Coco’s Cafe is for sale.
For 16 years, owners Lynn and Andrew Wannop have put in the daily grind at their landmark restaurant on Patricia Street. The café has become more than a coffee shop—Coco’s is one of Jasper’s community hubs.
“We’ve made so many lasting friendships, I’m proud that we’ve build a reputation as a cool, fun, inclusive place.”
But now, the couple is ready to do something else.
“I’m tired,” Lynn admitted. “People have a romantic idea of owning a café but it’s long hours.”
Back in 2007, it was Lynn who had romantic idea of owning a café in Jasper. When she and Andrew were having breakfast at Coco’s while on a ski vacation from Vancouver, where they lived at the time, they struck up a conversation with the café’s previous owner. The owner was planning on listing the business for sale.
Less than a year later, Andrew and Lynn had the keys.
“It was an opportunity to have a life in Jasper,” Lynn said. “It was a dream of mine.”
Now they want to give someone else the chance to pursue that dream. The couple isn’t leaving town—Jasper has too much to offer their family, they said—but they want to focus on other endeavours: their catering and food truck business, for example.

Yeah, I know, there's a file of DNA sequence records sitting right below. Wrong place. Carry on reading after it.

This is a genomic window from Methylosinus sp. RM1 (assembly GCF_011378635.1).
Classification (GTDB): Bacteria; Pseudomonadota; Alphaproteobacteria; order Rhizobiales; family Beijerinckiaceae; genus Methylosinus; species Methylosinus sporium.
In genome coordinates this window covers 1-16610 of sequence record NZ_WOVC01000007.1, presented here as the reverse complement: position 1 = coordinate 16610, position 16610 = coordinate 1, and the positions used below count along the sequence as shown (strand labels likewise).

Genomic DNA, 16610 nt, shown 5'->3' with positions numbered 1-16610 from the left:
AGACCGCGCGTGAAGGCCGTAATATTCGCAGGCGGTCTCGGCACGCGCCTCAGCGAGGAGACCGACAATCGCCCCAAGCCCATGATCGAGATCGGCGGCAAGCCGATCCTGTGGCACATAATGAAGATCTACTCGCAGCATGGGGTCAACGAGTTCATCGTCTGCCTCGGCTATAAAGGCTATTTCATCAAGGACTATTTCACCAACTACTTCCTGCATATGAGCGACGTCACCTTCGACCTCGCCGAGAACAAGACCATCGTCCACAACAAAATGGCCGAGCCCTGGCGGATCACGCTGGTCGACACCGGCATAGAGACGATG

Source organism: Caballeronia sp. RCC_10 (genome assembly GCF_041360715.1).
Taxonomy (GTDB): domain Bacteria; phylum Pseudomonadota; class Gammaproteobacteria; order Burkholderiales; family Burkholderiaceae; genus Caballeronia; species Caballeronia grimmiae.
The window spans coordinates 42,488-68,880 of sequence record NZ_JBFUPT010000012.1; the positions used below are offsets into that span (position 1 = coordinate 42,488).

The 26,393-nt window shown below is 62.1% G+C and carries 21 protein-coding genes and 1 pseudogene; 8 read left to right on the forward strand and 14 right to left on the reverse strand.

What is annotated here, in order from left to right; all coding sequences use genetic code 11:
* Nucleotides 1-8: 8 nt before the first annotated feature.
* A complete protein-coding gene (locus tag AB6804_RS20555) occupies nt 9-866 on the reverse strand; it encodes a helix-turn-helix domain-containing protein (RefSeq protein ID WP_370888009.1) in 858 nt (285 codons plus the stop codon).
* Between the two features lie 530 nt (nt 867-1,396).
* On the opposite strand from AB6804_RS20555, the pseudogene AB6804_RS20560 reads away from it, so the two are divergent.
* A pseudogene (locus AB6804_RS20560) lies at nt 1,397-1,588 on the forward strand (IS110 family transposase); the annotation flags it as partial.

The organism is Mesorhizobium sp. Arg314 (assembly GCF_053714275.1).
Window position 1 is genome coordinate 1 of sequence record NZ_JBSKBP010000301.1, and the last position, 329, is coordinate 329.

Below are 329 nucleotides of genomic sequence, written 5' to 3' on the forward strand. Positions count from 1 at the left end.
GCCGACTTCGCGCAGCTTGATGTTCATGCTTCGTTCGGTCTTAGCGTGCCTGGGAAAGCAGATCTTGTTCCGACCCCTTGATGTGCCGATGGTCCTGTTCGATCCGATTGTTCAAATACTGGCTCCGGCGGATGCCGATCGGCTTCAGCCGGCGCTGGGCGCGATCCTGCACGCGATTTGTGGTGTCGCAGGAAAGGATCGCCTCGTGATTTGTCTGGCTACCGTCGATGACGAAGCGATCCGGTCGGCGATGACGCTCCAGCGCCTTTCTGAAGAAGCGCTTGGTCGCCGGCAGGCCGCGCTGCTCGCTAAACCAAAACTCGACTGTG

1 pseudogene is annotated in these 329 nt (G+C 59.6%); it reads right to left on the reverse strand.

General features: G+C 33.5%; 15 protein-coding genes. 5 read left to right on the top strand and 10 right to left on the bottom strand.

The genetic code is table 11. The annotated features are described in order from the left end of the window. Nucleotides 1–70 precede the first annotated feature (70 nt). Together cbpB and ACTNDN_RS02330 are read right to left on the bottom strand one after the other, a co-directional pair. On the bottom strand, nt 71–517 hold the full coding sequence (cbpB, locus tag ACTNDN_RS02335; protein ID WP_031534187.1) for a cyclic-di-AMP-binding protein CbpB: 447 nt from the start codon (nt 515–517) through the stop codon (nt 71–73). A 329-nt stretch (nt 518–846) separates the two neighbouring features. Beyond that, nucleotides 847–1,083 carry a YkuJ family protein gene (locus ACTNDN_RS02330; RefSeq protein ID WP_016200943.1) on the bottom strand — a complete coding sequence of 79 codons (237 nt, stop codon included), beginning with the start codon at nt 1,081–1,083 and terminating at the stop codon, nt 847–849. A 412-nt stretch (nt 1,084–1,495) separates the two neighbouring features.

“I’m not getting out because I don’t like it anymore, I’m getting out for my kids,” Lynn said. “This is 100 per cent a family decision.”
Along with many businesses in Jasper, Coco’s Café was hit hard by the drop in business levels due to the COVID-19 pandemic. Numerous other economic pitfalls hurt their bottom line, but they knew when they bought the business they weren’t going to get rich.
“When you buy a café you’re buying a job, you’re buying a lifestyle,” Andrew said.
Over the years, they built the skills needed to live that lifestyle. Lynn took baking courses, learned how to make wedding cakes and became a sourdough specialist. Andrew figured out the abstracts of schedule-making, bookkeeping and appliance repair.
“When the espresso machine broke on a weekend, Andrew fixed it on a Sunday night,” Lynn recalled.
Their proprietorship has also given Lynn, who has always been active with the LGBTQ+ community, a larger platform from which to give marginalized individuals a voice.
“I don’t think we would have had as much impact without the café,” Lynn, the current chairperson of the Jasper Pride and Ski Festival, said. “Coco’s definitely allowed me to have a longer reach.”
Now she’s hoping another individual or family will reach out to her and Andrew to talk about the benefits of operating one’s own café in a small, connected community. They are eager to tell interested parties about Coco’s’ loyal customer base, supportive landlord and good will within the community.
“It’s a turn-key business, the next owner will have the ability to walk in and start operating,” Andrew said.
Bob Covey // email@example.com